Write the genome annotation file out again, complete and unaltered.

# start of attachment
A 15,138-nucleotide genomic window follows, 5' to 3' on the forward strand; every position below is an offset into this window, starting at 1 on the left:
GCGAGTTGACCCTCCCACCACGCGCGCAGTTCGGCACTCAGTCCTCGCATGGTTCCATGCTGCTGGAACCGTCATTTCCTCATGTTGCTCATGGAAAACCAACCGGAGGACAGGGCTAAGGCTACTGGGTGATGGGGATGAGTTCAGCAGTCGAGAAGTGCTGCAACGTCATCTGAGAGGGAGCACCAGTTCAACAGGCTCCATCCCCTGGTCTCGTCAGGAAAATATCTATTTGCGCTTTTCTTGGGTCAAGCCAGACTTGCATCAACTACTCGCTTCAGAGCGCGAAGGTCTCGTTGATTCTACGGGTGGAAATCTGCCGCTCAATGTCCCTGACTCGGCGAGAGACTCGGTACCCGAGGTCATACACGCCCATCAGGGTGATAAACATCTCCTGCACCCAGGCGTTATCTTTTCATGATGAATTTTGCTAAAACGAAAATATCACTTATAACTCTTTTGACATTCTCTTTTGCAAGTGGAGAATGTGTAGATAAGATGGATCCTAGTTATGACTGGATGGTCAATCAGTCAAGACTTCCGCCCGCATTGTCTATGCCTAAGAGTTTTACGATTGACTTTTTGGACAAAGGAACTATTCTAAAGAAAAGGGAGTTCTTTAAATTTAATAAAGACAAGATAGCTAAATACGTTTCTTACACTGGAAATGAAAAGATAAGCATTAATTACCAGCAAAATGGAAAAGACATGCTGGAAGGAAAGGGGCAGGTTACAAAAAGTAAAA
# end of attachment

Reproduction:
A 15,138-nucleotide genomic window follows, 5' to 3' on the forward strand; every position below is an offset into this window, starting at 1 on the left:
GCGAGTTGACCCTCCCACCACGCGCGCAGTTCGGCACTCAGTCCTCGCATGGTTCCATGCTGCTGGAACCGTCATTTCCTCATGTTGCTCATGGAAAACCAACCGGAGGACAGGGCTAAGGCTACTGGGTGATGGGGATGAGTTCAGCAGTCGAGAAGTGCTGCAACGTCATCTGAGAGGGAGCACCAGTTCAACAGGCTCCATCCCCTGGTCTCGTCAGGAAAATATCTATTTGCGCTTTTCTTGGGTCAAGCCAGACTTGCATCAACTACTCGCTTCAGAGCGCGAAGGTCTCGTTGATTCTACGGGTGGAAATCTGCCGCTCAATGTCCCTGACTCGGCGAGAGACTCGGTACCCGAGGTCATACACGCCCATCAGGGTGATAAACATCTCCTGCACCCAGGCGTTATCTTTTCATGATGAATTTTGCTAAAACGAAAATATCACTTATAACTCTTTTGACATTCTCTTTTGCAAGTGGAGAATGTGTAGATAAGATGGATCCTAGTTATGACTGGATGGTCAATCAGTCAAGACTTCCGCCCGCATTGTCTATGCCTAAGAGTTTTACGATTGACTTTTTGGACAAAGGAACTATTCTAAAGAAAAGGGAGTTCTTTAAATTTAATAAAGACAAGATAGCTAAATACGTTTCTTACACTGGAAATGAAAAGATAAGCATTAATTACCAGCAAAATGGAAAAGACATGCTGGAAGGAAAGGGGCAGGTTACAAAAAGTAAAA